JEFF TIEDEMAN: Intro to candy making
Making candy isn't an exact science, but it's pretty close. And anyone who has tried their hand at it will attest to that. Candy recipes aren't like some others, where you throw in a little of this and a little of that. They're a lot more precise...
Making candy isn't an exact science, but it's pretty close. And anyone who has tried their hand at it will attest to that.
Candy recipes aren't like some others, where you throw in a little of this and a little of that. They're a lot more precise, much like bread and pastry recipes.
For example, sugar and butter are the two most essential ingredients in candy making. Sugar to be used in candy making should always be stored in airtight containers to avoid moisture and contamination. And butter (always unsalted unless otherwise indicated) should never be replaced in candy recipes with margarine. (Margarine has a higher water content, which significantly affects cooking time and results.)
Another thing about candy making that differs from a lot of other types of cooking is that you have to pay more attention to the temperature. When making candy, the key to success is boiling your syrup to the right degree, either by using a candy thermometer or the cold-water test -- or both in concert.
Here are a few other tips to consider if you're thinking about making candy:
-- Before you start, take a look at the weather. Clear, dry days are best for candy-making. Cooking time can increase substantially or your candy may never set up at all on a rainy or humid day. (Sugar attracts water, so the humidity can adversely affect your recipe.)
-- Test your thermometer to ensure its accuracy. To do this, immerse it in a pan of water, and bring the water to a boil. The temperature should read 212 degrees Fahrenheit (100 degrees Celsius). If it does not, you will need to adjust your recipe to reflect this.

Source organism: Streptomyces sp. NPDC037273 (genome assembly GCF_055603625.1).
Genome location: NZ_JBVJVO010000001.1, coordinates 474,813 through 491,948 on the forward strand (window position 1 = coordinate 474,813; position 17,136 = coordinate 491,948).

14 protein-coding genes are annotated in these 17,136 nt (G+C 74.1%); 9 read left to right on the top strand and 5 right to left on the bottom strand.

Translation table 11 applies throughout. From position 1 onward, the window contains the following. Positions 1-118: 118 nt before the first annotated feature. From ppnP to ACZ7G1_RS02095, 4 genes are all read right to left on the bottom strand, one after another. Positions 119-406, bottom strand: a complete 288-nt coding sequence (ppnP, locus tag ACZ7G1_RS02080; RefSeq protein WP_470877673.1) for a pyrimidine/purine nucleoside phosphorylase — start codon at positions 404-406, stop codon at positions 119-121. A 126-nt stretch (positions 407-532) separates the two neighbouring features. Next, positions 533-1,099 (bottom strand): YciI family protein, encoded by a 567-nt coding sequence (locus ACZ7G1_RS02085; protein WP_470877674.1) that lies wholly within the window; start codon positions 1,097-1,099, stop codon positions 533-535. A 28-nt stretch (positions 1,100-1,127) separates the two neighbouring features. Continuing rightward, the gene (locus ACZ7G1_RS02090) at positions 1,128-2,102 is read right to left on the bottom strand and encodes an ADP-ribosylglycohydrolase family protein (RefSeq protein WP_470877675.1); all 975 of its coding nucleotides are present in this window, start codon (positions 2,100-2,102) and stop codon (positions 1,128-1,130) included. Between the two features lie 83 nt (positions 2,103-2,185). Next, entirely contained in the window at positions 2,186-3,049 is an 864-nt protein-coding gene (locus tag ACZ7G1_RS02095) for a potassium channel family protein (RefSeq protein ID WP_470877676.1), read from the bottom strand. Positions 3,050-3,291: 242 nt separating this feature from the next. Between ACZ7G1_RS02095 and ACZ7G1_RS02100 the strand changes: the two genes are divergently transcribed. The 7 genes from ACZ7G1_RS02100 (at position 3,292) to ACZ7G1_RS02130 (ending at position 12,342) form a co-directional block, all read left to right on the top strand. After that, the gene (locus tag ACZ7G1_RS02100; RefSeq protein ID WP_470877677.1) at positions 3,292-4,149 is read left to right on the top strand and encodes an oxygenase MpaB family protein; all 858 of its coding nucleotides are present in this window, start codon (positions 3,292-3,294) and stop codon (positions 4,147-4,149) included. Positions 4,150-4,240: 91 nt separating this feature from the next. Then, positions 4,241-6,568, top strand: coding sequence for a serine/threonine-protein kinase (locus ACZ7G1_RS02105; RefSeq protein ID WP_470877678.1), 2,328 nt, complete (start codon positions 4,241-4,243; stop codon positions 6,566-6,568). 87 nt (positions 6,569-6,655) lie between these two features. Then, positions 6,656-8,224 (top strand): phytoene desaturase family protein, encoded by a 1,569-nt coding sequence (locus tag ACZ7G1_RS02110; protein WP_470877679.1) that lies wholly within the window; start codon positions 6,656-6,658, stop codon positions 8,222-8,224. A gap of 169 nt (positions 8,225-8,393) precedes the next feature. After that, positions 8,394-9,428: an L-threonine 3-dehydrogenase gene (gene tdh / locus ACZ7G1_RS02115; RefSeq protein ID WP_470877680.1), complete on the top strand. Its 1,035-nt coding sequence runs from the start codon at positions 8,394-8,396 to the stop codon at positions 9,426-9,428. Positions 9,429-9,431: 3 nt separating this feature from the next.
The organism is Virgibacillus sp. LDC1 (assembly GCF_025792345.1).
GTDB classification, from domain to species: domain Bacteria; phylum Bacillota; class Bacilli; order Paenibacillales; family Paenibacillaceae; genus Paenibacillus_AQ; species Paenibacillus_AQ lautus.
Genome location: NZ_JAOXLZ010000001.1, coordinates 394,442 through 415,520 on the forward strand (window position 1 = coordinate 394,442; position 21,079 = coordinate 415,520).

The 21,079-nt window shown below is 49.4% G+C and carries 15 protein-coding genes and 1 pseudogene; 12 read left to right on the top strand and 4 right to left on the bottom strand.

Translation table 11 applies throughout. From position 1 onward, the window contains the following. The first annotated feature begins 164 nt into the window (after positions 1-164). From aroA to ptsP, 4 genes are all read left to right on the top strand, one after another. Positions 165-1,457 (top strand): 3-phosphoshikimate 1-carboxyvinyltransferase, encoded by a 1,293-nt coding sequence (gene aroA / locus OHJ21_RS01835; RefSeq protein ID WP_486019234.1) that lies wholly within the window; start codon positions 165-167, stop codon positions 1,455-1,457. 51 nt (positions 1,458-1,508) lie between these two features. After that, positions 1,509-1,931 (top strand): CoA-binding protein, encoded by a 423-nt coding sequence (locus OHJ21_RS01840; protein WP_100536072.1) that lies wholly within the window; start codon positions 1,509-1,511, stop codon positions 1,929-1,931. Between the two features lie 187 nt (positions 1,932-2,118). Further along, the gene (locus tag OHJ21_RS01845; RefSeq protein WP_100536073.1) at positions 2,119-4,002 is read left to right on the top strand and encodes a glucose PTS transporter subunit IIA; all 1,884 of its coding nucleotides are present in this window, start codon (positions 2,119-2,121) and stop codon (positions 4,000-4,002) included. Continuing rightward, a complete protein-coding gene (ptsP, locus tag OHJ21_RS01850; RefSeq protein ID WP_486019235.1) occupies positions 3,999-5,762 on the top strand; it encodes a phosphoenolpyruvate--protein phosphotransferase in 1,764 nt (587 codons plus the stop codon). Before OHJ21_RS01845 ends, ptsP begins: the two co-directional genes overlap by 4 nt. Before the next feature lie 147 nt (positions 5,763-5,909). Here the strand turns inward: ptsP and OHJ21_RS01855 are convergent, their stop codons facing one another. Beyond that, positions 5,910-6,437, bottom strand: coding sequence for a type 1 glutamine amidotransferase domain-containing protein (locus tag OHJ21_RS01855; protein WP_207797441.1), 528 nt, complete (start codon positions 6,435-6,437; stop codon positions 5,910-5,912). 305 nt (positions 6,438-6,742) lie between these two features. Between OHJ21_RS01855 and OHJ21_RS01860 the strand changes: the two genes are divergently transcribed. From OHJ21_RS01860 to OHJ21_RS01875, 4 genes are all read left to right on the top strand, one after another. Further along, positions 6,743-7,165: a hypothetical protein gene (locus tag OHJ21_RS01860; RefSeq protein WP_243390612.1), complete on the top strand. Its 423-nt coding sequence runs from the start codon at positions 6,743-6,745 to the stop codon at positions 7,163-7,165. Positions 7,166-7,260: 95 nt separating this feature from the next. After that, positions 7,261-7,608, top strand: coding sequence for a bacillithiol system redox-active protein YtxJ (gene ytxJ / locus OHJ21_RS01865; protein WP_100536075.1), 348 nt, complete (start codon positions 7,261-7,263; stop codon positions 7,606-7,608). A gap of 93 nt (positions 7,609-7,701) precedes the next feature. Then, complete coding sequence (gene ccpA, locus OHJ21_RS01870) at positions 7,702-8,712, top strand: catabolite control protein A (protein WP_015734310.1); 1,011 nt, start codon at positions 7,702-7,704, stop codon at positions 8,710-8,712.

-- Know the temperatures of the different stages. (Thread, 215 to 235 degrees Fahrenheit; soft ball, 235 to 245; firm ball, 245 to 249; hard ball, 250 to 264; soft crack, 270 to 290; and hard crack, 300 to 310 degrees.)
-- Measure all your ingredients before you begin. It takes a long time to reach 220 degrees, but after that, the temperature rises quickly, so it's nice to have everything within easy reach.
-- Have the tools needed to make candy, including a medium-sized saucepan with a heavy bottom and straight sides; a bowl, large enough to hold the saucepan; a long-handled wooden spoon; a pastry brush (some recipes will call for brushing down the sides of the pan with water to prevent crystallization; a good candy thermometer; and if you make candy on a more regular basis, you may want to invest in a marble slab and a copper caramel pan.
I've never tried to make candy but have witnessed my mom doing it during the holidays many times in my youth. And let me tell you, she's an excellent candy maker.
When talking with her Tuesday, Mom said she'd already made divinity and penuche (my grandma's recipe) each once, and although she's cutting back will probably make a couple of more batches.
That's not like in the old days. A few people used to pay Mom to make candy, but she usually just gave it away, much to my dad's chagrin. Mom, who always said it was more blessed to give than receive, found a way to get around that, though. She would just have Dad deliver the candy, so he would get the praise.
There wasn't any science required to reach that decision.
Tiedeman is food editor at the Herald. Reach him at (701) 780-1136 or toll-free at (800) 477-6572, or e-mail at firstname.lastname@example.org .